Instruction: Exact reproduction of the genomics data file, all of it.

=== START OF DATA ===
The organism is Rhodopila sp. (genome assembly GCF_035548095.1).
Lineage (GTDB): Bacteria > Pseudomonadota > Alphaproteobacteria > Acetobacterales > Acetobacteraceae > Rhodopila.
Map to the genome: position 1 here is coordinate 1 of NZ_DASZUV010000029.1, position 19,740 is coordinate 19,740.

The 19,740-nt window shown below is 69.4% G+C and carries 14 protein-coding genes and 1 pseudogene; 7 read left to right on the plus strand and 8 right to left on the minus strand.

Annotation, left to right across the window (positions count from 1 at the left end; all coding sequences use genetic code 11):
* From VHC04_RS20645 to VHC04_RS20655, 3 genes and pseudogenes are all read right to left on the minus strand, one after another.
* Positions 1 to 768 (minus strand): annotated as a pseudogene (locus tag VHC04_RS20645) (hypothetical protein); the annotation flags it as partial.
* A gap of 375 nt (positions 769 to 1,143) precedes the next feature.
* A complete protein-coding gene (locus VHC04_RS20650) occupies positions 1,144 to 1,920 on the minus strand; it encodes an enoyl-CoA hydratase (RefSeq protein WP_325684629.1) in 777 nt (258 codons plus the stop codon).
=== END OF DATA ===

The organism is Rhodopila sp. (genome assembly GCF_035548095.1).
Lineage (GTDB): Bacteria > Pseudomonadota > Alphaproteobacteria > Acetobacterales > Acetobacteraceae > Rhodopila.
Map to the genome: position 1 here is coordinate 1 of NZ_DASZUV010000029.1, position 19,740 is coordinate 19,740.

The 19,740-nt window shown below is 69.4% G+C and carries 14 protein-coding genes and 1 pseudogene; 7 read left to right on the plus strand and 8 right to left on the minus strand.

Annotation, left to right across the window (positions count from 1 at the left end; all coding sequences use genetic code 11):
* From VHC04_RS20645 to VHC04_RS20655, 3 genes and pseudogenes are all read right to left on the minus strand, one after another.
* Positions 1 to 768 (minus strand): annotated as a pseudogene (locus tag VHC04_RS20645) (hypothetical protein); the annotation flags it as partial.
* A gap of 375 nt (positions 769 to 1,143) precedes the next feature.
* A complete protein-coding gene (locus VHC04_RS20650) occupies positions 1,144 to 1,920 on the minus strand; it encodes an enoyl-CoA hydratase (RefSeq protein WP_325684629.1) in 777 nt (258 codons plus the stop codon).